When the pandemic put a temporary halt on everyone’s freedom to step out of their house, Visal Vishwanath, founder of Day Dream Events, saw this as the ideal opportunity to fulfil his dream of exploring every state in India. The ‘nomadic’ traveller gives an insight into his budget trip, the perks of solo travelling, and how this trip changed his outlook on travel. By Srushti Kulkarni; Photographs courtesy of Visal Vishwanath
T+L India: From running an event management company to travelling solo through India for weeks, you’ve undergone a huge lifestyle change. How did decide to travel the country alone?
Visal Vishwanath: One of my dreams was to travel all over India, and it had remained a dream for as long as I can remember. When the pandemic hit, my work-life came to a pause. And so, I could not think of a better time to travel. Hence, I began hatching a plan to fulfil this dream.
T+L India: How challenging was it to travel via public transport and hitchhiking during the pandemic?
Visal Vishwanath: I was tensed and confused during the first week of the trip as I was unsure how things around me would unfold. But as the weeks passed, I grew confident about completing the journey that I had begun. I was already aware that I would be traversing via public transport, but I couldn’t say the same about hitchhiking at the time. I was worried about not finding anyone to hitch a ride. However, 10 days into the trip, I was habituated to the travel style I had chosen for this trip.
T+L India: When and where did you take your first nomadic trip?
Visal Vishwanath: I took my first short solo trip to Gokarna in 2011. Since then, I’ve taken a liking towards unorthodox travel. I’ve continued travelling to Goa, Karnataka, Kerala and Tamil Nadu. All my trips across South India never lasted more than a week, but all of them were not solo.
T+L India: For how long were you planning this escapade? Did you have a stipulated time in your mind to complete this tour?
Visal Vishwanath: When I began my journey to explore the country, I had no idea how long this trip would last or the exact number of days or months it would take to cross the finish line; I had no end date in mind. The only plan I was relying on was to return home once I travelled through all the states of India.
T+L India: Since you were on a pocket-friendly budget during this trip, how did you manage the expenses of food and stay?
Visal Vishwanath: Yes, I was travelling on a budget from the very first day. To maintain the same, I pitched tents whereever possible. Other times I would find shelter in temples, churches, gurudwaras and mosques. In North India, I was fortunate enough to find localities that offered me meals and a place to rest. For food, I used to munch on fruits for breakfast and dinner, while savouring the local street food for lunch. I also helped out at a few shops and dhabas, who in turn offered me food.
T+L India: What were some steps you took to accomplish this goal?
Visal Vishwanath: One of the steps I took to accomplish this goal was to completely change my lifestyle. I refrained from staying in hotels or eating in restaurants. Instead, I sustained on regional street food and fruits, and relied on free stays with locals.
T+L India: Any advice for solo travellers on a budget?
Visal Vishwanath: For those who wish to travel with minimal financials, you have to be prepared to explore different styles of travelling. One can travel for two days or an entire month with the same budget based on how you travel.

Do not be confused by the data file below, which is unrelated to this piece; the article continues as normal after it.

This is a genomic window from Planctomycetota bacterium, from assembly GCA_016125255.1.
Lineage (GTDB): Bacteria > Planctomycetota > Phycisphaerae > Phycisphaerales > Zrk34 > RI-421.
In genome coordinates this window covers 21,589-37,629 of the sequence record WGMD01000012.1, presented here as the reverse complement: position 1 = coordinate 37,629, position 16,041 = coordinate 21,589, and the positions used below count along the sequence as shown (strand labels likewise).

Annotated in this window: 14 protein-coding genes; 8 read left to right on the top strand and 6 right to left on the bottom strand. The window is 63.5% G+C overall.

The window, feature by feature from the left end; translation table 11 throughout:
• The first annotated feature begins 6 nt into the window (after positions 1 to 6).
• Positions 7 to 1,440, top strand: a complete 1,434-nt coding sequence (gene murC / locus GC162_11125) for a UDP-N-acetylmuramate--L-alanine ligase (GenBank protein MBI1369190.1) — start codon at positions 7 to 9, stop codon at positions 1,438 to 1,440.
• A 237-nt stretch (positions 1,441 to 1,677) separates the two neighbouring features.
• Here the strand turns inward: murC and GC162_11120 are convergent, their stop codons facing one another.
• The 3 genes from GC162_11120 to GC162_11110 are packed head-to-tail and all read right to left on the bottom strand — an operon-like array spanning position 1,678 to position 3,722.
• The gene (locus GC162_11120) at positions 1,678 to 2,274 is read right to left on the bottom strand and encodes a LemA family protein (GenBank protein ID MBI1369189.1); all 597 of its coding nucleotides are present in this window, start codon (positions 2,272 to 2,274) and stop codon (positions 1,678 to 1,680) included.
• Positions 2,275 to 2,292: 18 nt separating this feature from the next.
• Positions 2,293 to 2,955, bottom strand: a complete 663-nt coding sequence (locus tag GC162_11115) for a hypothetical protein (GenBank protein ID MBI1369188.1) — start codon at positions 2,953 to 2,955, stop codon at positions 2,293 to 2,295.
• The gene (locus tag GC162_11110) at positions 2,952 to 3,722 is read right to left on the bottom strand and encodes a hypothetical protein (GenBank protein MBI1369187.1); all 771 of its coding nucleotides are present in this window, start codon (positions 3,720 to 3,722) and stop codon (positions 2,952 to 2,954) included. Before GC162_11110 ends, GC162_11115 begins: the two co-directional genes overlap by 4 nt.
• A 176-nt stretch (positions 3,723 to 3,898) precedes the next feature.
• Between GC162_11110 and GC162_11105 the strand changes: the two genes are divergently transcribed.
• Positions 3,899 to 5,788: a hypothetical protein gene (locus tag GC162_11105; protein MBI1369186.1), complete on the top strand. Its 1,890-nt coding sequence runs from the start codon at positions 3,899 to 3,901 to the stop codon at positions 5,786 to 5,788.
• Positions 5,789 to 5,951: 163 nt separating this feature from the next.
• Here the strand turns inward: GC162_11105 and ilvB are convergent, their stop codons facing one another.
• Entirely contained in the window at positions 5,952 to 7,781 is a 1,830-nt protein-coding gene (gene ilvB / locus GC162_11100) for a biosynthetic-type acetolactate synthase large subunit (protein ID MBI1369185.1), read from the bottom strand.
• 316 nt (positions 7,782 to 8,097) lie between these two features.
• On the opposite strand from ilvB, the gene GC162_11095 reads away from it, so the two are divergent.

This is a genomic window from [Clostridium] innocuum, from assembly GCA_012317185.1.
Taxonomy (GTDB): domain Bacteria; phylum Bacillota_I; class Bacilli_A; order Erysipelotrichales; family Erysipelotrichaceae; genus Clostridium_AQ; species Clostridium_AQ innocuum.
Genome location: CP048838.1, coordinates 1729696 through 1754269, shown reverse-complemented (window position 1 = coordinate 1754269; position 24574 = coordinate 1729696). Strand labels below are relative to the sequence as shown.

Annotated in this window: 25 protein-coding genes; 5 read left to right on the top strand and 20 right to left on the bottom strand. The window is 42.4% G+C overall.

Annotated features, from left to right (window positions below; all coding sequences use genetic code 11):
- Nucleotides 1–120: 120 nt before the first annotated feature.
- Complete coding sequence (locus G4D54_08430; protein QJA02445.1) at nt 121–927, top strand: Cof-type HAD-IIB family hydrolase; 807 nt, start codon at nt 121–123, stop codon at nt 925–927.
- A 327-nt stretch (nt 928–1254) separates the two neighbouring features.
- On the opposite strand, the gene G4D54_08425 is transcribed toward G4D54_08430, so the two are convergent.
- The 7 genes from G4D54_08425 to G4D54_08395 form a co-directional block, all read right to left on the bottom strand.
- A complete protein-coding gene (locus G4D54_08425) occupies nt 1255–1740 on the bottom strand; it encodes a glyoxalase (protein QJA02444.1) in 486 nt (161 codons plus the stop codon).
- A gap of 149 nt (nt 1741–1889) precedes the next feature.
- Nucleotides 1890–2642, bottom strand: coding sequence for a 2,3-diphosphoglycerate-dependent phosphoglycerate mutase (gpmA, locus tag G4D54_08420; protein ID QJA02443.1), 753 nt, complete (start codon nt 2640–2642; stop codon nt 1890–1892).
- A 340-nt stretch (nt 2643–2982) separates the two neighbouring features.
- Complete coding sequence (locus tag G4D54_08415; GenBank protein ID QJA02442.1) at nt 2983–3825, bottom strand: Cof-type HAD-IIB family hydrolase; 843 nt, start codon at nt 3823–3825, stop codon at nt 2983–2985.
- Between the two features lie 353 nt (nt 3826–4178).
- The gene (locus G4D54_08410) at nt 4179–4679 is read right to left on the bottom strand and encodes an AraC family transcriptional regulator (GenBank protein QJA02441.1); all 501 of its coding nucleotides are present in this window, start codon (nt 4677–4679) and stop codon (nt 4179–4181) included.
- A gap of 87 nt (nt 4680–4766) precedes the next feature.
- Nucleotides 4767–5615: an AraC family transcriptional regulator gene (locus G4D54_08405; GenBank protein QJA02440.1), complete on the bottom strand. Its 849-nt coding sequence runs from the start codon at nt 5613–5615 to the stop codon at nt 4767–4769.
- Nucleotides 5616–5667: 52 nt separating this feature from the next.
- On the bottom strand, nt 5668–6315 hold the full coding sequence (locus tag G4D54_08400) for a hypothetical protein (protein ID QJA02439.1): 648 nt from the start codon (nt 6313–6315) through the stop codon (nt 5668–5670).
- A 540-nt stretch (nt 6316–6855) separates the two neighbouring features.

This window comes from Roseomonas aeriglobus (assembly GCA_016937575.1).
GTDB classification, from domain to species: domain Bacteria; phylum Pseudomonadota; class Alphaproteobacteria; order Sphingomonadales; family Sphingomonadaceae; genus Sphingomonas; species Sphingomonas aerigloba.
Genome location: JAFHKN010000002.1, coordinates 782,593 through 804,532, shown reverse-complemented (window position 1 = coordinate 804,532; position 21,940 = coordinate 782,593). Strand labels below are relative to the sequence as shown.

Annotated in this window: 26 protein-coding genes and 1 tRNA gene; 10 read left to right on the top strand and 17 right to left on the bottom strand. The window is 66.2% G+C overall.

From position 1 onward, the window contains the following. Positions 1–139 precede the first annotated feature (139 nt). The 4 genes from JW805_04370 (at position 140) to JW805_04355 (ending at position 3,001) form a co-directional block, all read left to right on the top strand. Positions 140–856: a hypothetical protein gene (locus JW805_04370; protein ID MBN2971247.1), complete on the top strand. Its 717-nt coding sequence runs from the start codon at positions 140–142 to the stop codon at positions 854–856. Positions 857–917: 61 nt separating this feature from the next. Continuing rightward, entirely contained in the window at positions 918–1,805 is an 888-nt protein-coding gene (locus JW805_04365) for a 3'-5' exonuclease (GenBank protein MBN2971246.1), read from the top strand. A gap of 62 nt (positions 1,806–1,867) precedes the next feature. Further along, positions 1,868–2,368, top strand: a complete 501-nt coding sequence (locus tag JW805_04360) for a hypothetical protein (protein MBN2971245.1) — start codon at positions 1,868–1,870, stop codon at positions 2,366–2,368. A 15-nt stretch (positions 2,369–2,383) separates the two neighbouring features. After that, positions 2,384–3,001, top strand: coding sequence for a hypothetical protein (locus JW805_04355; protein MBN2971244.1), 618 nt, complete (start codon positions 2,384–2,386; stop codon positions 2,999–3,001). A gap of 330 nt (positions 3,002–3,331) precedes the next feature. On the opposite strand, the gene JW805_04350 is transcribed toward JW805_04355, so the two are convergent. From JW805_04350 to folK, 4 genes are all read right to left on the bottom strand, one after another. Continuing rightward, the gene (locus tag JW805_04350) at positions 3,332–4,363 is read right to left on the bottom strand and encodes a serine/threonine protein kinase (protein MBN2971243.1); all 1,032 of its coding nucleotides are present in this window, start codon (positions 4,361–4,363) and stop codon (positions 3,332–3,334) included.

T+L India: Any lessons from solo travelling?
Visal Vishwanath: Many approached me during my trip enquiring as to why am I alone on this journey. Solo travelling helped me explore and understand myself better. It helped me become independent. [When travelling solo] you tend to be more adventurous and learn to overcome obstacles on your own. Solo travelling offers a lot more experiences than when you travel with friends, family or in groups.
T+L India: Have these experiences changed the way you view travel? How did it impact your personal and professional life?
Visal Vishwanath: I lived an entirely different life during these nine months. Many assume that one can lead a happy life if they have money. According to me, you can attain happiness even without money; just do things differently! Although I had a limited budget, I did things differently from what I am used to doing. These past nine months have given me immense happiness.
T+L India: A state you want to revisit?
Visal Vishwanath: I actually want to explore all the states all over again! There are many places I haven’t experienced yet, and would love to revisit—especially the locations perched on the mountains. I would want to dig deeper into Himachal Pradesh, Uttarakhand, and all the northeast states.
T+L India: A place you wish you could have stayed longer?
Visal Vishwanath: There were several places where I wanted to stay for a bit longer. There were places where I was meant to stay for a day but ended up staying for more than a week. But one place that stood out for me would be Turtuk Village in Ladakh. It’s one such place I would want to go back to but this time to spend a lot more time.
T+L India: Your most memorable meeting with the locals?
Visal Vishwanath: Pahadis of India are the best locals you will meet! They show respect, warmth and care. They also offer an invitation to visit their homes and stay with them for a day or two. I instantly connected with locals of Himachal Pradesh, Uttarakhand, Manipur, and Arunachal Pradesh, to name a few.
T+L India: Things you always have in your backpack while travelling?
Visal Vishwanath: A tent, my dear diary, clothes, and a few basic essentials.
T+L India: What’s next for you?
Visal Vishwanath: Depending on the mood and time, I will choose a place and be back on the road pretty soon. But as of now, I don’t have any immediate plans.
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